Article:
Richard Parker — Hero becomes a bore at last

AUSTIN, Texas — For all his athletic achievements, with or without doping, cheating, lying and intimidation, Lance Armstrong was never a hero.

Strangely, his confession — after a decade of being hounded for cheating his way to the top of his sport and our celebrity culture — provides a kind of opportunity for all of us to rethink who we think are heroes. It seems absurd that we cull heroes of any sort at all from the worlds of politics and power, let alone from sports and entertainment. All this raises the question: Who, really, is a hero? And do we need heroes at all?

It is ironic, in the extreme, that at the same time that the television screen carries Armstrong’s iron-jaw confession, bereft of at least a show of remorse, it also carries the bizarre story of another alleged hero, Notre Dame’s Manti Teo. However he became embroiled in the fake, dead girlfriend affair, was an iconic hero really a college kid who played for a not-so-great team? It appears that our definition of a hero has, indeed, slipped that far.

The very word hero is derived from the Greek word of the first century — and it is almost entirely based upon myth. The hero, to cite Merriam-Webster (not Wikipedia) was either legendary or divine, or both. He was an illustrious warrior on a quest and appeared in epic poetry like “The Illiad” or “Gilgamesh,” or “The Aeneid.” The hero was Beowulf destroying the monster, Grendel. In not so many words it came down to this: The hero was never real.

Over time, however, it has become common for people with fame, money and power to try to grab the mantle of demi-god, and for a very simple reason. Becoming one — or rather, convincing others that you are one — invokes more fame, money and power. The trail is littered with heroes in business, politics, entertainment and sports who had talent, yes, but they just wanted more power, money and fame. Tiger Woods, John Edwards, the lions of Wall Street or Bill Clinton. The list is so long we actually forget who’s gone through the cycle of public contrition and restoration. I mean who remembers what Kanye West, Kobe Bryant, and, say, Alec Baldwin even did? And why did it even matter.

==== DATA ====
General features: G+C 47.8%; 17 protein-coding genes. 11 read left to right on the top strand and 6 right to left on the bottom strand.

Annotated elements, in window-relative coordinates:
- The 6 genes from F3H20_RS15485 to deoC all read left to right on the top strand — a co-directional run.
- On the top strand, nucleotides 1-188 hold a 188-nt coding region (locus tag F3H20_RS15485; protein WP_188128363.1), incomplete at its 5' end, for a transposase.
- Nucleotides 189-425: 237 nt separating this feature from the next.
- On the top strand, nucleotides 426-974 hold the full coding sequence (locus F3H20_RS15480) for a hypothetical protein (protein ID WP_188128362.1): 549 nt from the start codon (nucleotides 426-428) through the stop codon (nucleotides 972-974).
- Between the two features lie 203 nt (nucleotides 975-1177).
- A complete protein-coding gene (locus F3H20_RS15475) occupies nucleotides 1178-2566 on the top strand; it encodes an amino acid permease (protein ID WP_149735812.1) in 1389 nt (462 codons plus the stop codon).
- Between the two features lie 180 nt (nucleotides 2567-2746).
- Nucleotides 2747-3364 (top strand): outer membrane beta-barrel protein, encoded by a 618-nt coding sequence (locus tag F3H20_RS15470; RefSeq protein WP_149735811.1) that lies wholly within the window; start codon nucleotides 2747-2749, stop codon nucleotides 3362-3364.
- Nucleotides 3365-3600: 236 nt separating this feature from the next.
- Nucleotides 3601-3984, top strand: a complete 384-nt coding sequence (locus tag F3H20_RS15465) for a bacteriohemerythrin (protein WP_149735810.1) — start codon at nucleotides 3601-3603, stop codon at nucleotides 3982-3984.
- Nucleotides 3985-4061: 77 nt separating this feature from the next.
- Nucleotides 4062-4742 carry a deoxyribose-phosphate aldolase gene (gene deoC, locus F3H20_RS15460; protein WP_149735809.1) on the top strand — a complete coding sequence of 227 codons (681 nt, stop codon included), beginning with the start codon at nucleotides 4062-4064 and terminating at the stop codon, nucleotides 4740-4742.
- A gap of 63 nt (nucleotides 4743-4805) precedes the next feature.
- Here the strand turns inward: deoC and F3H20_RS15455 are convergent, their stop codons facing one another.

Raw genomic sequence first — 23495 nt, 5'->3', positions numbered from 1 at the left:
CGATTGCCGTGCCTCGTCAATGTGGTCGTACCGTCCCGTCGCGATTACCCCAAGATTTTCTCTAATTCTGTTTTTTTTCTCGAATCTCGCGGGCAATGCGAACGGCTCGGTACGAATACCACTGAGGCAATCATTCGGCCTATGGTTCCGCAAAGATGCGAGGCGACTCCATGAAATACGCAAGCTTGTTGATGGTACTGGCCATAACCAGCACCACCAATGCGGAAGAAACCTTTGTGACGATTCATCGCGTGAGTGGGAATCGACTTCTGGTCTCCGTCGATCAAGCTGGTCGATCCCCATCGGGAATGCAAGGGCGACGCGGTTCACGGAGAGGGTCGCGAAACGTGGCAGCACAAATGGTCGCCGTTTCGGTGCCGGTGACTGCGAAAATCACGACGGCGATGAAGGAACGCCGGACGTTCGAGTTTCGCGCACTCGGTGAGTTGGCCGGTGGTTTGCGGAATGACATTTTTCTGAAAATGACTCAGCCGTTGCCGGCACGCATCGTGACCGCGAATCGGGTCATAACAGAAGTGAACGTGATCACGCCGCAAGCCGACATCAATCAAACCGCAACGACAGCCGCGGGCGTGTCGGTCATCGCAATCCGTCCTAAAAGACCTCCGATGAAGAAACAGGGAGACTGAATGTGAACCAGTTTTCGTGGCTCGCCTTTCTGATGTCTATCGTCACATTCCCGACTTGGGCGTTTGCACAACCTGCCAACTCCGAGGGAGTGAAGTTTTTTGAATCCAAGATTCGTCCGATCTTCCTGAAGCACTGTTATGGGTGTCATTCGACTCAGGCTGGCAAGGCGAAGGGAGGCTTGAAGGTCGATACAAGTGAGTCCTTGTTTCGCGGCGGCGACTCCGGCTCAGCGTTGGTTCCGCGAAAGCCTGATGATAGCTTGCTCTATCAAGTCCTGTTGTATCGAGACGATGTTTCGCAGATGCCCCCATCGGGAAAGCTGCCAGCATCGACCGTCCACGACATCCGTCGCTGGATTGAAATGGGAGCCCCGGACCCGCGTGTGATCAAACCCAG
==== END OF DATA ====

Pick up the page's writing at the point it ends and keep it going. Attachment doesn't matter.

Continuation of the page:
And, with the help of our star-struck story-tellers in the mass media, many of us went along until they did not so much fall from grace but were revealed — voila — to have never been heroic at all. Instead, they were just talented mortals with extraordinary ambition, which almost always involves the temptation to lie, steal or cheat. The notion that a professional athlete, who is hard-wired to do anything to win at any cost to anyone, could be a leadership figure is preposterous on its face and has been all along.

A few days ago, I received a phone call from The Independent of London about the Lance Armstrong escapade; frankly, it doesn’t even deserve the moniker of scandal. I was asked if somehow Austin was circling the wagons around Armstrong or if the city he has called home was mortified. I put the phone down and asked my friend Patrick what he thought. He replied: “We’ve moved on.” I relayed that message over the phone, however anecdotal and perhaps disappointing.

And everybody should just move on. Armstrong’s performance in his interview was gritty and determined and part of the ridiculous cycle of contrition — and a return to money, fame and power. It is trite and predictable as a stopwatch. But it should give pause to anyone putting stock in nothing more than ambition. When the Greek became the Latin and the Latin became the English, the definition of a hero evolved to include a character in a play or story, people who played a role, say, in a movement — or simply someone with noble qualities.

And are we not grown up enough now to not need public heroes? The mythology of heroism was originally spun as a form of both inspiration and, frankly, propaganda. And it is exploited as exactly the latter today. What if a hero is a friend who helps you get a job? Or, a hero is a mother who raises you or a father who puts you through college. A hero takes real risks to save other people, literally and figuratively. A hero is someone who strives day in and day out to do something meaningful — without an ounce of public recognition.

What if a real hero is someone who never becomes famous for his or her deeds at all? Then we would know that those who do are not heroic at all, just ambitious to the point of exploitative. As for Lance Armstrong, he was obviously a very determined athlete and a highly-compensated entertainer — and that’s all professional athletes are. But no. He was never a hero. And neither is the next Lance Armstrong who is already out there, waiting in the wings.

Richard Parker is a regular contributor to McClatchy-Tribune and The New York Times. Hardy Gest contributed research to this article.